French secularism explained

Paris (AFP) –


Home to Europe's largest Muslim population, France is often accused of being "against" Islam because of its ban on the burqa and religious symbols such as headscarves in schools.

But defenders of French secularism say this is a fundamental misreading of laws which aim to keep religion out of public life.

They insist that France not only protects freedom of religion, but guarantees freedom from it.

- Where does it come from? -

Secularism's roots go back to French Revolution of 1789. Enlightenment thinkers felt reason and universal values had to be protected against intolerance and obscurantism.

The 19th century saw a battle between the "two Frances", with secular republicans struggling to contain the power of the dominant Catholic church.

- The Black Hussars -

After 1862, when education became free and secular, that battle became a culture war.

Secular schoolteachers -- nicknamed the "Black Hussars of the Republic" after their black coats -- took on the Catholic clergy for the hearts and minds of every village in France.

- It's the law -

Church and state were formally separated by a 1905 law which became the bedrock of French secularism. It guarantees religious freedom -- as long as religion does not threaten public order -- but confines it to the private sphere.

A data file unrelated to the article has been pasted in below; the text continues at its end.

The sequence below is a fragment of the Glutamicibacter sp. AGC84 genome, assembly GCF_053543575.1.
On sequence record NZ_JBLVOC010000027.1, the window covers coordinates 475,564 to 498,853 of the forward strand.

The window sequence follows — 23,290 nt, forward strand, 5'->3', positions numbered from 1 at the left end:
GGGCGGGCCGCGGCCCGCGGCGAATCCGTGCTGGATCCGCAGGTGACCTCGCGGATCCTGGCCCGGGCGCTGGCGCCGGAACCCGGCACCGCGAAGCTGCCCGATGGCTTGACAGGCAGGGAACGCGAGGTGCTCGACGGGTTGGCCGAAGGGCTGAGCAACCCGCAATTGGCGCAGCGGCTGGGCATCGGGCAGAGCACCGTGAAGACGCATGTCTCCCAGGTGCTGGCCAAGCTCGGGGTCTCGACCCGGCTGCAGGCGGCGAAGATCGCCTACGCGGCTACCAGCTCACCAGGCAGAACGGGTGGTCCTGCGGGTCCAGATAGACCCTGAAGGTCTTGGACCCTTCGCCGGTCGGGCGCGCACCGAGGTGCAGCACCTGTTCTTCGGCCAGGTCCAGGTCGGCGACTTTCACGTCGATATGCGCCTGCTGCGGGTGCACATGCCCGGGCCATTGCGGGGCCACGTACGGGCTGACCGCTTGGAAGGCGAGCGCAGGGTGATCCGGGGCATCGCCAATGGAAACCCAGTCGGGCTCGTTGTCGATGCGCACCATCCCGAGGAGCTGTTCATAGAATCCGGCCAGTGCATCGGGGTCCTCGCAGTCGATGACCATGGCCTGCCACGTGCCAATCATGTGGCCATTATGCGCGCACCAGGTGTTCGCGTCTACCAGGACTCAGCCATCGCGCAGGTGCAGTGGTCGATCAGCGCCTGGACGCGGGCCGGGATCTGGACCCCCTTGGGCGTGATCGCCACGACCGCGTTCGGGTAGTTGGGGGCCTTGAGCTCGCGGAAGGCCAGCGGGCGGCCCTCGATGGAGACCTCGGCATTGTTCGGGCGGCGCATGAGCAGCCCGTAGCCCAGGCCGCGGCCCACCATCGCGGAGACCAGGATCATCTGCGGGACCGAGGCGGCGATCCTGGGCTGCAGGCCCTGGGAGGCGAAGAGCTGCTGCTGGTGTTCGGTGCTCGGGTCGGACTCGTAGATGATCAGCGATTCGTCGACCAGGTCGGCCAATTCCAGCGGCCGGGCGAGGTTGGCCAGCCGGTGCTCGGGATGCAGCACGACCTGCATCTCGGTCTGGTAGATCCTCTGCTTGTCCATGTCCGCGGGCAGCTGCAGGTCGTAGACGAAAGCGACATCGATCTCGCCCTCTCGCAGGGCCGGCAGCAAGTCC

- Is it only French? -

No, it has influenced many countries including Mexico, where secularism was also used to counter the power of the Catholic church.

But it was most whole-heartedly taken up in Muslim-majority Turkey by its modern founder Ataturk. Turkey's strongman Islamist president, Recep Tayyip Erdogan, has spent much of his 17 years in power trying to roll that back.

- Religious revival -

French secularism has been on the defensive since the late 1980s with the emergence of identity politics, Christian and Jewish revivalism and most of all, radical Islam, given the large influx of Muslims from its former colonies since the 1950s.

In 2004 "the wearing of conspicuous religious symbols or garb" was banned in state schools. It became known as "the French headscarf ban" abroad although it applies to symbols of all religions.

The ban was later extended to many public buildings and to parliament.

Several towns have also banned burkinis, the full-body Islamic swimsuit.

- French exceptions -

Despite it strict secularism, French school holidays still mostly follow the Christian calendar, with Catholic saints days getting a mention in weather forecasts. Secular laws do not apply to the eastern borderlands of Alsace Lorraine, where Christian and Jewish clerics are paid by the state, as in neighbouring Germany.